Every writer needs a dedicated space for writing. I have an author friend who converted her walk-in closet to a writing space. Another one partitioned off the corner of her bedroom. Some writers build free-standing offices in their back yards. Writing spaces can be, and are, as individual as the artist in residence. So, what are the mandatory elements of a good writing space?
At its most basic, your office must have a door, adequate heating/cooling/ventilation, and electricity. Everything else is negotiable. I can hear your wheels turning. “The heating/cooling/ventilation and electricity are pretty self-explanatory,” you might say. “But why a door?”
A door is non-negotiable because it can be used to stop future negotiations before they start, hence freeing up writing time. A closed door should indicate to others in the household that work is being conducted and the author should not be interrupted for anything short of an emergency. A door provides a visible, physical boundary that, when closed, signals your need for solitude without you having to say it. Doors also block auditory and visual distractions far better than say, a curtain, or a Chinese folding screen. Such items will do in a pinch, but they don’t provide the level of barrier that a closed door affords.
So, we’ve covered the non-negotiables. What are the “it would really help a LOT but I won’t die if I don’t have it. Probably,” items?
A desk that is only used for writing and writing-related business.
It is all too easy, especially in a busy family, for the author’s desk to become the catch-all for everything the author does on a daily basis. Bill paying, list making, calendar filling, mail receiving… the possible additions are endless. And not only do these things take up physical space, they absorb one’s time and attention as well. Their presence in your writing space is a major distraction.
Delete the distraction by separating your writing space from your personal space. I know this may sound counter-intuitive, given the intimate nature of writing. But if you see writing as a business rather than a hobby, it becomes easier to draw that line. As much as possible, keep your writing space exclusive to writing, and you will find it easier to drop into “the zone,” when you sit down there.
It is true that many people write out their first drafts longhand. No worries there. But unless you are willing to pay for transcription, you’ll need to type up your work at some point. Most, if not all, editors and agents require electronic files rather than printed manuscripts these days. Indie authors use electronic files to send to beta readers, formatters, and to upload to their distribution channels.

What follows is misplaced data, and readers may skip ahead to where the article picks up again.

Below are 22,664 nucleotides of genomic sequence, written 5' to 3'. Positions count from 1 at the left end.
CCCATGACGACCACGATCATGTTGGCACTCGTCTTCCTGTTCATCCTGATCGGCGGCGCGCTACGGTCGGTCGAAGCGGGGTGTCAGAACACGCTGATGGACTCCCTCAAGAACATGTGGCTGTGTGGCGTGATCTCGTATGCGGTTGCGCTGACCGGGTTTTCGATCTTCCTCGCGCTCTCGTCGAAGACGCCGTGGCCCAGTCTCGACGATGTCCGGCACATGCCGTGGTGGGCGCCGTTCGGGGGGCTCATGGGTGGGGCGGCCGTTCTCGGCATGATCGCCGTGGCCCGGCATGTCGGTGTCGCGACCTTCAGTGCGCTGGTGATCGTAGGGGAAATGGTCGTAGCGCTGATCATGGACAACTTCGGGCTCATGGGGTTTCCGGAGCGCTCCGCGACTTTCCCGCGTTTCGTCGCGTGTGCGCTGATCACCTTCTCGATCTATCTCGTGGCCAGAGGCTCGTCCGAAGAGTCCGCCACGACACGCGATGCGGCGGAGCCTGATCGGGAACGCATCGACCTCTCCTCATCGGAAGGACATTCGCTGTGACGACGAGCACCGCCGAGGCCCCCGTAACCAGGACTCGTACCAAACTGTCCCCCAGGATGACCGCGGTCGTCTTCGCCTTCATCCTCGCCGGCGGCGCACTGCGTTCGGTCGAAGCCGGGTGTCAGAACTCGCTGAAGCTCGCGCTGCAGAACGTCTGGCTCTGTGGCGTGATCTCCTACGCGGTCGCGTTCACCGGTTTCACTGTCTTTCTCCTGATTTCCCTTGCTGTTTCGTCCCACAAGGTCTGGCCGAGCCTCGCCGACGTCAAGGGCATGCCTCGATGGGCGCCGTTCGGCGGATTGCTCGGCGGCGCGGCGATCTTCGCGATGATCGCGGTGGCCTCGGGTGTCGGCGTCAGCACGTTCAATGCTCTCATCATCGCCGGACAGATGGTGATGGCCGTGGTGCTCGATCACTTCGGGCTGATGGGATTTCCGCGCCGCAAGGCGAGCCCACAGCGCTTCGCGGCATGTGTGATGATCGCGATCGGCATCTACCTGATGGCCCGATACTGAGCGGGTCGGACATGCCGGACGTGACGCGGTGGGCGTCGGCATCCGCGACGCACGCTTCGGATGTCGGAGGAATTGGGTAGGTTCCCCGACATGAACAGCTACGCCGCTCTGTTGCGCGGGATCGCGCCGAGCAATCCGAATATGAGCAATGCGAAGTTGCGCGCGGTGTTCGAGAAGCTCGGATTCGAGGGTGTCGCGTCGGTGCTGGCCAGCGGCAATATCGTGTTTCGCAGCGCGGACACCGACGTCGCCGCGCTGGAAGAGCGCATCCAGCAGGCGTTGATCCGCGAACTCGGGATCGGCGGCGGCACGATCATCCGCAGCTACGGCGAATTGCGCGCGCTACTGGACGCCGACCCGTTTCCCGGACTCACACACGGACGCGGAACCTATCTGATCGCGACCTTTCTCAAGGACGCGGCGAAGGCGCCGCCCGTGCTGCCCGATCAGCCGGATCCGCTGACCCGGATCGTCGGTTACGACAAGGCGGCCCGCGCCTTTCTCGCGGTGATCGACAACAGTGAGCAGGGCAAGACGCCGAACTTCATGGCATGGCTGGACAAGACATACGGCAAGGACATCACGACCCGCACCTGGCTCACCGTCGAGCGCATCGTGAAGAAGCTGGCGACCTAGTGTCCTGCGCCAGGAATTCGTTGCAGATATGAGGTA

Internet access that can be blocked at will.
Research is made easy by Google and other online search engines and resources. Advertising and other online activities can provide a big boost to your sales. But the internet also houses that nefarious beast, Social Media.
This includes platforms such as Facebook, Instagram and Twitter, which many writer’s use for their business, but these outlets also possess the power to consume mass quantities of time without one being aware of its passing. “I’m just going to answer this one post,” you might say, and three hours later you look up with your coffee cold and the light gone, and your spouse tapping at the door saying it’s dinner time. And don’t get me started on online games.
There are a number of apps and programs out there that will cheerfully block your access to online distractions for set periods of time. I don’t use any of them, and so I won’t try to recommend any to you. I simply turn off my internet when I don’t want to be disturbed and then turn it back on again when I need it. It’s a cumbersome process but it works for me.
A comfortable chair.
Writing is a sedentary activity. My best advice is to take frequent stretch breaks and vary your posture regularly. You can encourage yourself in this habit with a walking or standing desk, but this is only a partial solution since standing all the time is just as exhausting as sitting all the time. Mixing it up by allowing for both options is a good practice for anyone who spends a lot of time behind a desk.
However, for the time that you do spend sitting, it really helps to have a chair that doesn’t contribute to the problem by being uncomfortable or ergonomically untenable. Get a chair that is comfortably padded and built with proper posture in mind, and save yourself the aching back, shoulders and hips.
Records need to be kept. Supplies need to be stocked. Coffee needs to be brewed. All of this requires storage space. Only you can decide what level of storage is needed for your office, but it is important to have the things you use most close at hand. Having to leave your workspace to acquire paper or printer ink or – heaven help us all – coffee, is distracting and quickly becomes annoying.
These are the five things that leaped to mind when I thought about must-haves for my office. But everyone is different. Did I leave anything out? Are any of the five something you could totally do without? Let me know in the comments.